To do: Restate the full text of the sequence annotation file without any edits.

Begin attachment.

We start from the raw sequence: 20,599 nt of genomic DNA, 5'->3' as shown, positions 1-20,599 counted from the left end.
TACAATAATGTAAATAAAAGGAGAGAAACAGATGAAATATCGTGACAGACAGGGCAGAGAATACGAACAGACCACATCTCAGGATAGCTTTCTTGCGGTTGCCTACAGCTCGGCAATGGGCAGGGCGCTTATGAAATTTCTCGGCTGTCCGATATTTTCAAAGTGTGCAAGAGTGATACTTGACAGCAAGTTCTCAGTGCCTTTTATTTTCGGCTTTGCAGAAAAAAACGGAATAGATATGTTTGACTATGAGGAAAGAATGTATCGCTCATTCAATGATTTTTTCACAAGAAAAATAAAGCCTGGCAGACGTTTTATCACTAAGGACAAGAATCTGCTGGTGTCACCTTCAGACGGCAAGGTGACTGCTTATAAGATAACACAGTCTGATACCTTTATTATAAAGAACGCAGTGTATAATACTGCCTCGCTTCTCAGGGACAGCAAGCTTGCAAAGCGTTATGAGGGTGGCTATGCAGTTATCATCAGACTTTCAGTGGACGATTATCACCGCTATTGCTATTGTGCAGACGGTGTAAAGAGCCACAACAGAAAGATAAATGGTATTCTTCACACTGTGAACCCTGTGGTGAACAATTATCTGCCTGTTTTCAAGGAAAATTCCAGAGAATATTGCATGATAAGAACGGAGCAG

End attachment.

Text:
We start from the raw sequence: 20,599 nt of genomic DNA, 5'->3' as shown, positions 1-20,599 counted from the left end.
TACAATAATGTAAATAAAAGGAGAGAAACAGATGAAATATCGTGACAGACAGGGCAGAGAATACGAACAGACCACATCTCAGGATAGCTTTCTTGCGGTTGCCTACAGCTCGGCAATGGGCAGGGCGCTTATGAAATTTCTCGGCTGTCCGATATTTTCAAAGTGTGCAAGAGTGATACTTGACAGCAAGTTCTCAGTGCCTTTTATTTTCGGCTTTGCAGAAAAAAACGGAATAGATATGTTTGACTATGAGGAAAGAATGTATCGCTCATTCAATGATTTTTTCACAAGAAAAATAAAGCCTGGCAGACGTTTTATCACTAAGGACAAGAATCTGCTGGTGTCACCTTCAGACGGCAAGGTGACTGCTTATAAGATAACACAGTCTGATACCTTTATTATAAAGAACGCAGTGTATAATACTGCCTCGCTTCTCAGGGACAGCAAGCTTGCAAAGCGTTATGAGGGTGGCTATGCAGTTATCATCAGACTTTCAGTGGACGATTATCACCGCTATTGCTATTGTGCAGACGGTGTAAAGAGCCACAACAGAAAGATAAATGGTATTCTTCACACTGTGAACCCTGTGGTGAACAATTATCTGCCTGTTTTCAAGGAAAATTCCAGAGAATATTGCATGATAAGAACGGAGCAG